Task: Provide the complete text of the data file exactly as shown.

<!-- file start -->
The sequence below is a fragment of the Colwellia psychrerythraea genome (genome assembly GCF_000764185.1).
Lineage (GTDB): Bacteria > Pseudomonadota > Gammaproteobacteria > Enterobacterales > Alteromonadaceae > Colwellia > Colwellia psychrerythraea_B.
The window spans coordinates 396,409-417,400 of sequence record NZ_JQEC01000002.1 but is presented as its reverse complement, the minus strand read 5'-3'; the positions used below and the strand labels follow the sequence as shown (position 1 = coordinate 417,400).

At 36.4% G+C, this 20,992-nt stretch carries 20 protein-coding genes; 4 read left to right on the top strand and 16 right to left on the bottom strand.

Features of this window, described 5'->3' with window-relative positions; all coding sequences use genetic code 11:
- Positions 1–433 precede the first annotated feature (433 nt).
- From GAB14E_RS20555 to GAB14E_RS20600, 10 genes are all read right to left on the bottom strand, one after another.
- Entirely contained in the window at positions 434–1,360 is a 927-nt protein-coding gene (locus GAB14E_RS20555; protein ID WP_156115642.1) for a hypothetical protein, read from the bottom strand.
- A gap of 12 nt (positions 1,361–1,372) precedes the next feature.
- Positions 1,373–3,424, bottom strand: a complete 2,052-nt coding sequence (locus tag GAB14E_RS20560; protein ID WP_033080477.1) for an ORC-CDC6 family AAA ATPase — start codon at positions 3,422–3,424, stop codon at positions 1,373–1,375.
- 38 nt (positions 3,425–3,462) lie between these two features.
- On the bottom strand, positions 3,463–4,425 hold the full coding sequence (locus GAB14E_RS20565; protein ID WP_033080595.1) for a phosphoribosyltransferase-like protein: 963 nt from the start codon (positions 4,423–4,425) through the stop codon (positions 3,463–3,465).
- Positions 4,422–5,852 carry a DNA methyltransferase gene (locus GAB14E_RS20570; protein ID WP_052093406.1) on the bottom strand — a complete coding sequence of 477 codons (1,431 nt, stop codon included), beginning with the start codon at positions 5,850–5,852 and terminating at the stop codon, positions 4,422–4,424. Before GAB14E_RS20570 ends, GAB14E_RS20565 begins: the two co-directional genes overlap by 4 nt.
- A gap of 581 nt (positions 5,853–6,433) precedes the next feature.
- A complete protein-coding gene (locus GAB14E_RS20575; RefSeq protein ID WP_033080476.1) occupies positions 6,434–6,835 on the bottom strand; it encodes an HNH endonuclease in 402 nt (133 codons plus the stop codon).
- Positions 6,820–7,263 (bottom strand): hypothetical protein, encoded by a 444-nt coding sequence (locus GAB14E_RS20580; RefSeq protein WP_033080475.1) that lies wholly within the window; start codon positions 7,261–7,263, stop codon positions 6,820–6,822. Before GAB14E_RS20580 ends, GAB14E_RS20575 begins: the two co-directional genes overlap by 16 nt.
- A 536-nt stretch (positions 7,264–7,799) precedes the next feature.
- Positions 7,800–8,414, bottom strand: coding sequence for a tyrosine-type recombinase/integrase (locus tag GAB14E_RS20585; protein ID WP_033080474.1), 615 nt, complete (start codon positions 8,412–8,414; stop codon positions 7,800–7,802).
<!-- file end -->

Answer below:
The sequence below is a fragment of the Colwellia psychrerythraea genome (genome assembly GCF_000764185.1).
Lineage (GTDB): Bacteria > Pseudomonadota > Gammaproteobacteria > Enterobacterales > Alteromonadaceae > Colwellia > Colwellia psychrerythraea_B.
The window spans coordinates 396,409-417,400 of sequence record NZ_JQEC01000002.1 but is presented as its reverse complement, the minus strand read 5'-3'; the positions used below and the strand labels follow the sequence as shown (position 1 = coordinate 417,400).

At 36.4% G+C, this 20,992-nt stretch carries 20 protein-coding genes; 4 read left to right on the top strand and 16 right to left on the bottom strand.

Features of this window, described 5'->3' with window-relative positions; all coding sequences use genetic code 11:
- Positions 1–433 precede the first annotated feature (433 nt).
- From GAB14E_RS20555 to GAB14E_RS20600, 10 genes are all read right to left on the bottom strand, one after another.
- Entirely contained in the window at positions 434–1,360 is a 927-nt protein-coding gene (locus GAB14E_RS20555; protein ID WP_156115642.1) for a hypothetical protein, read from the bottom strand.
- A gap of 12 nt (positions 1,361–1,372) precedes the next feature.
- Positions 1,373–3,424, bottom strand: a complete 2,052-nt coding sequence (locus tag GAB14E_RS20560; protein ID WP_033080477.1) for an ORC-CDC6 family AAA ATPase — start codon at positions 3,422–3,424, stop codon at positions 1,373–1,375.
- 38 nt (positions 3,425–3,462) lie between these two features.
- On the bottom strand, positions 3,463–4,425 hold the full coding sequence (locus GAB14E_RS20565; protein ID WP_033080595.1) for a phosphoribosyltransferase-like protein: 963 nt from the start codon (positions 4,423–4,425) through the stop codon (positions 3,463–3,465).
- Positions 4,422–5,852 carry a DNA methyltransferase gene (locus GAB14E_RS20570; protein ID WP_052093406.1) on the bottom strand — a complete coding sequence of 477 codons (1,431 nt, stop codon included), beginning with the start codon at positions 5,850–5,852 and terminating at the stop codon, positions 4,422–4,424. Before GAB14E_RS20570 ends, GAB14E_RS20565 begins: the two co-directional genes overlap by 4 nt.
- A gap of 581 nt (positions 5,853–6,433) precedes the next feature.
- A complete protein-coding gene (locus GAB14E_RS20575; RefSeq protein ID WP_033080476.1) occupies positions 6,434–6,835 on the bottom strand; it encodes an HNH endonuclease in 402 nt (133 codons plus the stop codon).
- Positions 6,820–7,263 (bottom strand): hypothetical protein, encoded by a 444-nt coding sequence (locus GAB14E_RS20580; RefSeq protein WP_033080475.1) that lies wholly within the window; start codon positions 7,261–7,263, stop codon positions 6,820–6,822. Before GAB14E_RS20580 ends, GAB14E_RS20575 begins: the two co-directional genes overlap by 16 nt.
- A 536-nt stretch (positions 7,264–7,799) precedes the next feature.
- Positions 7,800–8,414, bottom strand: coding sequence for a tyrosine-type recombinase/integrase (locus tag GAB14E_RS20585; protein ID WP_033080474.1), 615 nt, complete (start codon positions 8,412–8,414; stop codon positions 7,800–7,802).